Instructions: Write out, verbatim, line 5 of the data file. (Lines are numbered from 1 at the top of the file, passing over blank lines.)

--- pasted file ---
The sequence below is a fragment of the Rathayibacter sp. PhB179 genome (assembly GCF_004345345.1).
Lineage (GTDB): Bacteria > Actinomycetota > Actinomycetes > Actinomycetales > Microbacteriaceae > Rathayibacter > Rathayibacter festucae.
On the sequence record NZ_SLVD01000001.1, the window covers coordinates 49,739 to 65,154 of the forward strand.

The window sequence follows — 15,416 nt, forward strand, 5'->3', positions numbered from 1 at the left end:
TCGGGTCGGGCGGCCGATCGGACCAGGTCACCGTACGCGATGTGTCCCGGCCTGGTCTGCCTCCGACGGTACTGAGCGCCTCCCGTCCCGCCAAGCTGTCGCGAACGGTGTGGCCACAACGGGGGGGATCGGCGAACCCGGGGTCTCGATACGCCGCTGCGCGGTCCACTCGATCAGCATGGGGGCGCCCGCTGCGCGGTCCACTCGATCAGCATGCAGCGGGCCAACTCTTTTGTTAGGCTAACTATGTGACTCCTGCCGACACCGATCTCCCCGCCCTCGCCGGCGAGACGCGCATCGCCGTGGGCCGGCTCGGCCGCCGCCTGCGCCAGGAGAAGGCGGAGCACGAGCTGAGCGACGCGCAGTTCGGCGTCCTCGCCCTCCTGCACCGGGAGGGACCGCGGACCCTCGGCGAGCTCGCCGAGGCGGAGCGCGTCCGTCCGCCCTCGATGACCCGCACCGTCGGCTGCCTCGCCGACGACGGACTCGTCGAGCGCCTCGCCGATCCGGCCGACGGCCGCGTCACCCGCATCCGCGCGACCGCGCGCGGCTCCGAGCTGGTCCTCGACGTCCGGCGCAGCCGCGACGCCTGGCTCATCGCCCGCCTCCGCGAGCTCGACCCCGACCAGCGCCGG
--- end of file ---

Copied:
TCGGGTCGGGCGGCCGATCGGACCAGGTCACCGTACGCGATGTGTCCCGGCCTGGTCTGCCTCCGACGGTACTGAGCGCCTCCCGTCCCGCCAAGCTGTCGCGAACGGTGTGGCCACAACGGGGGGGATCGGCGAACCCGGGGTCTCGATACGCCGCTGCGCGGTCCACTCGATCAGCATGGGGGCGCCCGCTGCGCGGTCCACTCGATCAGCATGCAGCGGGCCAACTCTTTTGTTAGGCTAACTATGTGACTCCTGCCGACACCGATCTCCCCGCCCTCGCCGGCGAGACGCGCATCGCCGTGGGCCGGCTCGGCCGCCGCCTGCGCCAGGAGAAGGCGGAGCACGAGCTGAGCGACGCGCAGTTCGGCGTCCTCGCCCTCCTGCACCGGGAGGGACCGCGGACCCTCGGCGAGCTCGCCGAGGCGGAGCGCGTCCGTCCGCCCTCGATGACCCGCACCGTCGGCTGCCTCGCCGACGACGGACTCGTCGAGCGCCTCGCCGATCCGGCCGACGGCCGCGTCACCCGCATCCGCGCGACCGCGCGCGGCTCCGAGCTGGTCCTCGACGTCCGGCGCAGCCGCGACGCCTGGCTCATCGCCCGCCTCCGCGAGCTCGACCCCGACCAGCGCCGG